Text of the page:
The biggest surprise at Wednesday’s unveiling of the Screen Actors Guild Awards nominees?
No question: “American Horror Story’s” Jessica Lange nomination in the derby for best performance by a female actor in a drama series.
It’s no surprise Lange got nominated for her turn as “AHS’s” sadistic Sister Judge; scenery chewing on that scale is highly prized in Hollywood.
What’s surprising is that she’s nominated in a drama-series category. That’s because the show’s creators, and FX network, have been drilling it into our heads that “American Horror Story” is not a drama series — it’s a miniseries.
At least, it is since the producers and network decided so, around Emmy nominations time last summer; before that, the show competed as a drama series at the most recent SAG Awards, and at last January’s Golden Globe Awards. (New Golden Globe nominees will be announced Thursday morning — keep an eye out in re whether Lange gets a nom as a drama series actress or a miniseries actress).
Switching categories in the middle of trophy-show season resulted in Lange winning an Emmy for best supporting actress in a miniseries — “AHS’s” only glam-category Emmy win last September.
Ever since, the producers and FX have continued to refer to “AHS” as a miniseries.
Apparently they did not impress SAG.
“They tried to make a switch [to miniseries competitions] and we said ‘we consider it a drama series’,” SAG Awards producer Kathy Connell told the TV Column when asked about Lange’s category.
“They submitted in drama series [competition] last year,” Connell continued. “We weren’t going to turn around and move them to miniseries.” She noted Lange won the SAG Award last year for best performance by a female actor (CQ) in a drama series. SAG said it’s delighted Lange’s nominated there again.
That excitement aside, Showtime’s “Homeland,” ignored by SAG last year, got nods for leads Claire Danes and Damian Lewis, plus a nom for best drama series ensemble. Those three noms put “Homeland” in company with PBS’s “Downton Abbey,” HBO’s “Game Change” and “Boardwalk Empire,” AMC’s “Breaking Bad,” and NBC’s “30 Rock.”
But ABC’s comedy “Modern Family” led the TV field with four nominations, including actors Ty Burrell, Eric Stonestreet and Sofia Vergara, as well as an ensemble comedy nomination.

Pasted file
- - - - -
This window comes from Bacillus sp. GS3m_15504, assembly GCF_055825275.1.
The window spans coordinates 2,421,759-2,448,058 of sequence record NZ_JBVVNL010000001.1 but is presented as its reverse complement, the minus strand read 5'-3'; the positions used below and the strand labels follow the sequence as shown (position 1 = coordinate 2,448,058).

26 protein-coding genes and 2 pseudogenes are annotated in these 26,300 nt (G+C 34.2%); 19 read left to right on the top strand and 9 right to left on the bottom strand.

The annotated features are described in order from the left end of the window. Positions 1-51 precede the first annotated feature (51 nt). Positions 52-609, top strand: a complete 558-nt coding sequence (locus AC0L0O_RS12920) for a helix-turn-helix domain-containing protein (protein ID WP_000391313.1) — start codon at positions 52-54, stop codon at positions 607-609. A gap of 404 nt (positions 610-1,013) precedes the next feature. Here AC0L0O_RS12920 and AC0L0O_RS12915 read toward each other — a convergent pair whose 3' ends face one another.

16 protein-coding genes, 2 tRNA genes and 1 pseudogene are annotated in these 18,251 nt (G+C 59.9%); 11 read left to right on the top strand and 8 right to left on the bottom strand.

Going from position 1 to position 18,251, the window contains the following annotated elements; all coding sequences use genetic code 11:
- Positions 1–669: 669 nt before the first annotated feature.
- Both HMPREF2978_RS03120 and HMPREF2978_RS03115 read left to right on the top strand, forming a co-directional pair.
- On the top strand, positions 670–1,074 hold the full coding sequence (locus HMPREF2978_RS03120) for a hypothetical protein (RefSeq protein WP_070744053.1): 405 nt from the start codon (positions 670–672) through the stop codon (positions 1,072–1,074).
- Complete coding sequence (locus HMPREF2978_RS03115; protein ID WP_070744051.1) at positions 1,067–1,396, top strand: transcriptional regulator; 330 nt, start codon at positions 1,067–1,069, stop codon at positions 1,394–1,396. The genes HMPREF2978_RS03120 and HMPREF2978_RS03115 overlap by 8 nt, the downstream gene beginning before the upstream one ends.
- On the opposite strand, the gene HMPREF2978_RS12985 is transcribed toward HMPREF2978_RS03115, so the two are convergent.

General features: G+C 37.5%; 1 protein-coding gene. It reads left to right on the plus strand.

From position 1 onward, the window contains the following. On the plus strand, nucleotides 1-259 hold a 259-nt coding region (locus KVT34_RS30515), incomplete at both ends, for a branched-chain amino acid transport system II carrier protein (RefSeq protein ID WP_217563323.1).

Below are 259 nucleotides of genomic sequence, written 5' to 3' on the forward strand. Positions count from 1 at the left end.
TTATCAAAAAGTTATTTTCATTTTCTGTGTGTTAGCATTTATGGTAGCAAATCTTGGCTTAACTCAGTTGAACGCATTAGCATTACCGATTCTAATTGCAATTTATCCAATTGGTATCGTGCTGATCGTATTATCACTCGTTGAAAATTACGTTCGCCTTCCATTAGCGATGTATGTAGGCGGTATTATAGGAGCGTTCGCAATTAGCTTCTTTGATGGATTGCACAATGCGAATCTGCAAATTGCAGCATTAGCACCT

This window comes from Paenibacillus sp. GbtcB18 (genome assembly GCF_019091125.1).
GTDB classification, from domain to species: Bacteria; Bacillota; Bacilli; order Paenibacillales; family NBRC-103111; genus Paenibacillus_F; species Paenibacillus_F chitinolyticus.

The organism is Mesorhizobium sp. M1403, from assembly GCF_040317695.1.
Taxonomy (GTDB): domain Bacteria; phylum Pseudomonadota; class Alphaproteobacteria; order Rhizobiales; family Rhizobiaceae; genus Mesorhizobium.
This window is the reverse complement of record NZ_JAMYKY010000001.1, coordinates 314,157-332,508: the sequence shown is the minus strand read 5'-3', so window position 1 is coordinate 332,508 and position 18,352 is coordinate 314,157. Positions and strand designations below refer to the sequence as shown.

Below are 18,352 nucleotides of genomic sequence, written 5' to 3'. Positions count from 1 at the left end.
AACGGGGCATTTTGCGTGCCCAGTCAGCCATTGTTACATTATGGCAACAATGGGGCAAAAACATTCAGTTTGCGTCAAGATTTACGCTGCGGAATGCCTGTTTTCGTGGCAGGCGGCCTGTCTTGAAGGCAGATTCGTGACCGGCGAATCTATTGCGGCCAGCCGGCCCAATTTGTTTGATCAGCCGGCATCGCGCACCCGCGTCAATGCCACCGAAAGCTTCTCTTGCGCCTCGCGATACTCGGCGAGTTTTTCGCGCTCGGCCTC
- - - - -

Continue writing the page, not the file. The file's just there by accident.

HBO scored the most nominations of any network with 10, including acting nods to Julianne Moore, Ed Harris and Woody Harrelson for 2008 presidential election movie/John McCain-Sarah Palin chronicle “Game Change,” which only seems like it aired three year ago but actually aired in 2012 which is the period of eligibility for the coming SAG Awards.
Also in HBO’s tally: Nicole Kidman and Clive Owen were each nominated for the network’s “Hemingway & Gellhorn” movie, which received less-than-favorable reviews from many critics. Steve Buscemi scored another nom for his role as a mobster on “Boardwalk Empire,” and Aaron Sorkin’s “The Newsroom” snuck in just one nod, for star Jeff Daniels.
“Downton Abbey’s” Maggie Smith received the most SAG nominations Wednesday – 4. SAG singled her out for her performances in both “Downton” and the feature film “The Best Exotic Marigold Hotel”; she’s also listed in “Downton” and “Marigold’s” ensemble-cast nominations.
Right behind Smith was Bryan Cranston with three nods, including actor and ensemble noms for “Breaking Bad,” and one as a member of the cast of feature film “Argo.”
The SAG Awards air on TBS and TNT on Sunday, Jan. 27. Here’s a complete list of TV nominees (and see the the movie nominations here.)
Outstanding Performance by a Male Actor in a Comedy Series
Alec Baldwin “30 Rock” (NBC)
Ty Burrell “Modern Family” (ABC)
Louis C.K. “Louie” (FX)
Jim Parsons “The Big Bang Theory” (CBS)
Eric Stonestreet “Modern Family” (ABC)
Outstanding Performance by a Female Actor in a Comedy Series
Edie Falco “Nurse Jackie” (Showtime)
Tina Fey “30 Rock” (NBC)
Amy Poehler “Parks and Recreation” (NBC)
Sofia Vergara “Modern Family” (ABC)
Betty White “Hot in Cleveland” (TV Land)
Outstanding Performance by an Ensemble in a Comedy Series
“30 Rock” (NBC)
“The Big Bang Theory” (CBS)
“Modern Family” (ABC)
“Nurse Jackie” (Showtime)
“The Office” (NBC)
Outstanding Performance by a Female Actor in a Drama Series
Claire Danes “Homeland” (Showtime)
Michelle Dockery “Downton Abbey” (PBS)
Jessica Lange “American Horror Story: Asylum” (FX)
Julianna Margulies “The Good Wife” (CBS)
Maggie Smith “Downton Abbey” (PBS)
Outstanding Performance by a Male Actor in a Drama Series
Steve Buscemi “Boardwalk Empire” (HBO)
Bryan Cranston “Breaking Bad” (AMC)
Jeff Daniels “The Newsroom” (HBO)
Jon Hamm “Mad Men” (AMC)
Damian Lewis “Homeland” (Showtime)
Outstanding Performance by an Ensemble in a Drama Series
“Boardwalk Empire” (HBO)
“Breaking Bad” (AMC)
“Downton Abbey” (PBS)
“Mad Men” (AMC)
Outstanding Performance by a Male Actor in a Television Movie or Miniseries
Kevin Costner “Hatfields & McCoys” (History)
Woody Harrelson “Game Change” (HBO)
Ed Harris “Game Change” (HBO)
Clive Owen “Hemingway & Gellhorn” (HBO)
Bill Paxton “Hatfields & McCoys” (History)
Outstanding Performance by a Female Actor in a Television Movie or Miniseries
Nicole Kidman “Hemingway & Gellhorn” (HBO)
Julianne Moore “Game Change” (HBO)
Charlotte Rampling “Restless” (Sundance Channel)
Sigourney Weaver “Political Animals” (USA)
Alfre Woodard “Steel Magnolias” (Lifetime)